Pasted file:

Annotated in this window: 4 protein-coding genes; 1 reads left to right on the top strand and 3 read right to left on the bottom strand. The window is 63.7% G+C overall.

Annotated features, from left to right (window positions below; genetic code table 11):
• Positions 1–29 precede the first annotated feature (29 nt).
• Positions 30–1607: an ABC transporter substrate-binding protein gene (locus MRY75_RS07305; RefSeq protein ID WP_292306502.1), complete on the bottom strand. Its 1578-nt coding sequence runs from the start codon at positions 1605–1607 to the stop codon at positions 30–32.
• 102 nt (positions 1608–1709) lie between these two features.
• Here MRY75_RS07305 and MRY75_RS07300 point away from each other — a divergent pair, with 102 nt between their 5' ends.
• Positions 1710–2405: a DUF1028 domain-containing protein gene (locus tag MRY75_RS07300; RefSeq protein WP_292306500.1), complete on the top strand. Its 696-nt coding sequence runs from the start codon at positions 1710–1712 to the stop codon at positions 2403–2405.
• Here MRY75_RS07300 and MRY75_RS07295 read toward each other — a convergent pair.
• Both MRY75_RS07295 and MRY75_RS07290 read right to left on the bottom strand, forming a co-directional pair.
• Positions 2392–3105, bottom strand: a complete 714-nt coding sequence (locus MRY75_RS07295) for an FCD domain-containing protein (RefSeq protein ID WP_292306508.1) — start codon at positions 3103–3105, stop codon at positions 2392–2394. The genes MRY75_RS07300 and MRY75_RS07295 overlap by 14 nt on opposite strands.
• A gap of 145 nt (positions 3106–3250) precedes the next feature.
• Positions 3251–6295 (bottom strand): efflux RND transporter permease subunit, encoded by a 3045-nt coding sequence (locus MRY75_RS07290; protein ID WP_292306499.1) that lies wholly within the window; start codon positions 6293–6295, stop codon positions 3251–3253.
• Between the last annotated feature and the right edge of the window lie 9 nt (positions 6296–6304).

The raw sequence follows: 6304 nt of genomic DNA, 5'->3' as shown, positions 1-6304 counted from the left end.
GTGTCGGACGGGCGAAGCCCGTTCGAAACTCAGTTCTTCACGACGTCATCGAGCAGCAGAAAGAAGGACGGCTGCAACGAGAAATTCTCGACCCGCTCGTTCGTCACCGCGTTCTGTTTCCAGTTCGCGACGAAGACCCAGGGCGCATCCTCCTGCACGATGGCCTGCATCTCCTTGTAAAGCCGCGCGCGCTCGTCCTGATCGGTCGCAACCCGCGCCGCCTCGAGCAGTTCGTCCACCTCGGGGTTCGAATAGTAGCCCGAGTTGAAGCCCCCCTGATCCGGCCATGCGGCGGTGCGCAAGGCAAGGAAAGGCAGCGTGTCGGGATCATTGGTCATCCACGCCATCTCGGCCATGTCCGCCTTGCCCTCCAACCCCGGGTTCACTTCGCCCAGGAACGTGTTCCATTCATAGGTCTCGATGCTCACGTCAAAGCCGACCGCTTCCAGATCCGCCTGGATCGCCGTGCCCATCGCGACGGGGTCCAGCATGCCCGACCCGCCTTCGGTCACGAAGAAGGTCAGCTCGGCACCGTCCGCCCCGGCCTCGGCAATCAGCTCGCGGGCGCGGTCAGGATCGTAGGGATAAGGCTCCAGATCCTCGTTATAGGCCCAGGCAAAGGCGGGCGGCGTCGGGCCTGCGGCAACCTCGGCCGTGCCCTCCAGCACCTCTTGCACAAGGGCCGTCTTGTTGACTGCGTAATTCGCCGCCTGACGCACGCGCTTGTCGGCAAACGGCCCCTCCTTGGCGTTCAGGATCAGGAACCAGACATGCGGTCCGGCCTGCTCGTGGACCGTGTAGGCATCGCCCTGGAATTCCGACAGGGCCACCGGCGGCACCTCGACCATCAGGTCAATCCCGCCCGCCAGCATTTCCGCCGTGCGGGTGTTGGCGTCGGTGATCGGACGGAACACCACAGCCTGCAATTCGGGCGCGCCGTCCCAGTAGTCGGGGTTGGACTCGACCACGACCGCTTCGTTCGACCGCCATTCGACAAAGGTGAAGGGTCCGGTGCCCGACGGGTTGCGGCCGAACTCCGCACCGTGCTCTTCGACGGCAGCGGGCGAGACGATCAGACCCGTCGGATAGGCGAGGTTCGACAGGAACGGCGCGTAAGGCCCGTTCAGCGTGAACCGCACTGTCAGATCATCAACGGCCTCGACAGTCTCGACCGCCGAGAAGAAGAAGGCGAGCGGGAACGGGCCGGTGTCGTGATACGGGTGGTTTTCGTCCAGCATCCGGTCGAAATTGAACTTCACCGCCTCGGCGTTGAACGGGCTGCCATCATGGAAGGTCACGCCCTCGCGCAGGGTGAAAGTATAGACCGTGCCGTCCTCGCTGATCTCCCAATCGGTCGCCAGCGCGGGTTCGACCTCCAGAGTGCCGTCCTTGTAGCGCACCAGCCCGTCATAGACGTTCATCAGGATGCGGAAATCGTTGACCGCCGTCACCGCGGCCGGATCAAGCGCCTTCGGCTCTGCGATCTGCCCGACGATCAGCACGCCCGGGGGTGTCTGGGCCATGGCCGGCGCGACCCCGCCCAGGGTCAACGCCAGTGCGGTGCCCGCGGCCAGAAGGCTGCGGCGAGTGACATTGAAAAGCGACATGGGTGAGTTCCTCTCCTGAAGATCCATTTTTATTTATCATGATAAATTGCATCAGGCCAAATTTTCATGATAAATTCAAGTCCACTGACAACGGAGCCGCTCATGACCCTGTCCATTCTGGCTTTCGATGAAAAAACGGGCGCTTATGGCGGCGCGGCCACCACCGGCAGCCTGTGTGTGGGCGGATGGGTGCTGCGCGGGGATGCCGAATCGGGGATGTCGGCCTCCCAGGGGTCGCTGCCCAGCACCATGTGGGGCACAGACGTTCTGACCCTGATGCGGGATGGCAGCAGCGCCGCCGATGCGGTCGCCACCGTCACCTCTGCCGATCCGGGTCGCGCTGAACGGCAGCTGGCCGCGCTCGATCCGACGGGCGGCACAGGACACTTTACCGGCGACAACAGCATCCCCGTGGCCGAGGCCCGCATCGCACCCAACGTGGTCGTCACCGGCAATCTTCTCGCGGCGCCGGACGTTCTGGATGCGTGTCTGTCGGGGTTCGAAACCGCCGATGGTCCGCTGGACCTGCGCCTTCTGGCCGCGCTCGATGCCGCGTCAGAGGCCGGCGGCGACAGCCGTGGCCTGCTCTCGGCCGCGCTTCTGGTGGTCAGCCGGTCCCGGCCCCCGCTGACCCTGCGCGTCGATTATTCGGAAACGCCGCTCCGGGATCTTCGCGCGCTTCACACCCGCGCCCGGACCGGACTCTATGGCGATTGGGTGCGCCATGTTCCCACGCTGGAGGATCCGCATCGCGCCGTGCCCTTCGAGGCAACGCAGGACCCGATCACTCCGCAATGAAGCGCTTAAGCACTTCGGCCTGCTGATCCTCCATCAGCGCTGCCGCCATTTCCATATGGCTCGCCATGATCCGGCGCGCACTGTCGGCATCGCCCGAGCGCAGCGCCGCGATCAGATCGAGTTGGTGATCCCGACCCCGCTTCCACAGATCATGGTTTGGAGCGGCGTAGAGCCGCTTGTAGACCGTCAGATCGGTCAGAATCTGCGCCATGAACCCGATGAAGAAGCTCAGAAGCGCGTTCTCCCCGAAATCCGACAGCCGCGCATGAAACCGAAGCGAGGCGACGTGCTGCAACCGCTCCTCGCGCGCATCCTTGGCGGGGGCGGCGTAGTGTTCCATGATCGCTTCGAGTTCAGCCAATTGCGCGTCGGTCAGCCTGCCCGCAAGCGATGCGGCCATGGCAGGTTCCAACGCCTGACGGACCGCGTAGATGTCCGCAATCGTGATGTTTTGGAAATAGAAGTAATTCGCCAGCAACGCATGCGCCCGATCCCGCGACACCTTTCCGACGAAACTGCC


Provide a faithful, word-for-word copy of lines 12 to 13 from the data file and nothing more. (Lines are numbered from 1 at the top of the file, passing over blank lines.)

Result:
• Positions 3251–6295 (bottom strand): efflux RND transporter permease subunit, encoded by a 3045-nt coding sequence (locus MRY75_RS07290; protein ID WP_292306499.1) that lies wholly within the window; start codon positions 6293–6295, stop codon positions 3251–3253.
• Between the last annotated feature and the right edge of the window lie 9 nt (positions 6296–6304).